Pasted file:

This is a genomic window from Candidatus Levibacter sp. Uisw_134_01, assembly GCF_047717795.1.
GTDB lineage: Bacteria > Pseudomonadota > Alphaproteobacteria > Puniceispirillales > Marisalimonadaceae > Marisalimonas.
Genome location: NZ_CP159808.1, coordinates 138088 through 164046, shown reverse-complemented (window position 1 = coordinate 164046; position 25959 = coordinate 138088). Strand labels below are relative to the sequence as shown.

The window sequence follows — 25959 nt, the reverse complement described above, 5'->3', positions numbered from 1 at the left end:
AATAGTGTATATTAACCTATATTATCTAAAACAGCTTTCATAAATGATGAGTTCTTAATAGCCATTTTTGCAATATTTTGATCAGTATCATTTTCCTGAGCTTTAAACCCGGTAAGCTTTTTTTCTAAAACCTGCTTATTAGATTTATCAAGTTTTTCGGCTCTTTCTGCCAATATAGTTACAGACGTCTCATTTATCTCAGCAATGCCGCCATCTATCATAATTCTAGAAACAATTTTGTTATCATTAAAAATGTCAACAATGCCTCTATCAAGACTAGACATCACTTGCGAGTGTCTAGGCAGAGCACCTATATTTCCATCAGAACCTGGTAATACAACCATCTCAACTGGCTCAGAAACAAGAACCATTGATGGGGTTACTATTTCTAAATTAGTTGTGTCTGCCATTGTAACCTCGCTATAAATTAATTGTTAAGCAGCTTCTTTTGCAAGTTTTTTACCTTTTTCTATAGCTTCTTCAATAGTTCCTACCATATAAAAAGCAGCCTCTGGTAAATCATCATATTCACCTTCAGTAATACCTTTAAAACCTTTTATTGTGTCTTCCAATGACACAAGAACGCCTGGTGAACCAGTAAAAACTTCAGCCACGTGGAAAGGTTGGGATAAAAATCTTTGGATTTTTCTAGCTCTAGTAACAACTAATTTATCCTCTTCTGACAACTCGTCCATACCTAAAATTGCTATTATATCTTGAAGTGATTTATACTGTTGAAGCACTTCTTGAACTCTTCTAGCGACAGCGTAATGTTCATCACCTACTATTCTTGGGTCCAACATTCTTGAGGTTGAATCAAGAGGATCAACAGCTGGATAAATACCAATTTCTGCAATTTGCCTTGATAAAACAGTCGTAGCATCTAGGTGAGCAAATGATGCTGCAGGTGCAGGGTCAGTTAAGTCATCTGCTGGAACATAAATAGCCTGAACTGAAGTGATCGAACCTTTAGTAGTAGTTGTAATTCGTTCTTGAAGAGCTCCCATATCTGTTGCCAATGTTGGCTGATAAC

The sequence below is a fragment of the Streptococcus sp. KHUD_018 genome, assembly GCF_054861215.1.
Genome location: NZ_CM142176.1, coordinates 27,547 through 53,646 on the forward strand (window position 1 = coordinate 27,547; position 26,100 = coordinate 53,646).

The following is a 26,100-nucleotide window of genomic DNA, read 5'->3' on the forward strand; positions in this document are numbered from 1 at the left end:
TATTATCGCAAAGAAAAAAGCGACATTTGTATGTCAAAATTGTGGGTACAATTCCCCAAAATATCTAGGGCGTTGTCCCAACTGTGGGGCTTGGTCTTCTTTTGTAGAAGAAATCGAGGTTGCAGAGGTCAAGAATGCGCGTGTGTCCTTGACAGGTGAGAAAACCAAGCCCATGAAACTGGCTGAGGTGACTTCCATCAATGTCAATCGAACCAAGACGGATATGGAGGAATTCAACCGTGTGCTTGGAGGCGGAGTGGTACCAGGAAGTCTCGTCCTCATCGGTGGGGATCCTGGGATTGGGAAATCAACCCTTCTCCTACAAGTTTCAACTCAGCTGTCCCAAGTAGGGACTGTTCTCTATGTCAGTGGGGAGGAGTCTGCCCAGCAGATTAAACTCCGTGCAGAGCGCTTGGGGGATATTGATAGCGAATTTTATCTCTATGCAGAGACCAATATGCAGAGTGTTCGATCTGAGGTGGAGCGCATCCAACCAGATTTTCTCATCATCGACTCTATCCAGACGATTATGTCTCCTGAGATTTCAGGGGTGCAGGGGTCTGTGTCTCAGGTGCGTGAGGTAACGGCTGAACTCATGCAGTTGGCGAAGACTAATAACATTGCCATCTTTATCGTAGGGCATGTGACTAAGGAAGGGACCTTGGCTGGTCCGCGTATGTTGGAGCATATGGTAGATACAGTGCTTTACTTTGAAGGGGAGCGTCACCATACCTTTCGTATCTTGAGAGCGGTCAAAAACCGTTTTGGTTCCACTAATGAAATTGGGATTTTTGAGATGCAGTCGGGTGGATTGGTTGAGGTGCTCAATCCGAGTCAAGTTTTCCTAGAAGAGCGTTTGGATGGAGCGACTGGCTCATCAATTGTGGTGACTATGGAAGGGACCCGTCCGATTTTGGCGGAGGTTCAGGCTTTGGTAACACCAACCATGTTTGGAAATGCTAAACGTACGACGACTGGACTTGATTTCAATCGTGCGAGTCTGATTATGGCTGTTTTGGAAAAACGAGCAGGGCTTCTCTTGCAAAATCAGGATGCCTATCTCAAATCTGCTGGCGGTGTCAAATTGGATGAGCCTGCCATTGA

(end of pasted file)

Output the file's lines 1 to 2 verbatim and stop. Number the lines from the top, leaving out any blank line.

This is a genomic window from Candidatus Levibacter sp. Uisw_134_01, assembly GCF_047717795.1.
GTDB lineage: Bacteria > Pseudomonadota > Alphaproteobacteria > Puniceispirillales > Marisalimonadaceae > Marisalimonas.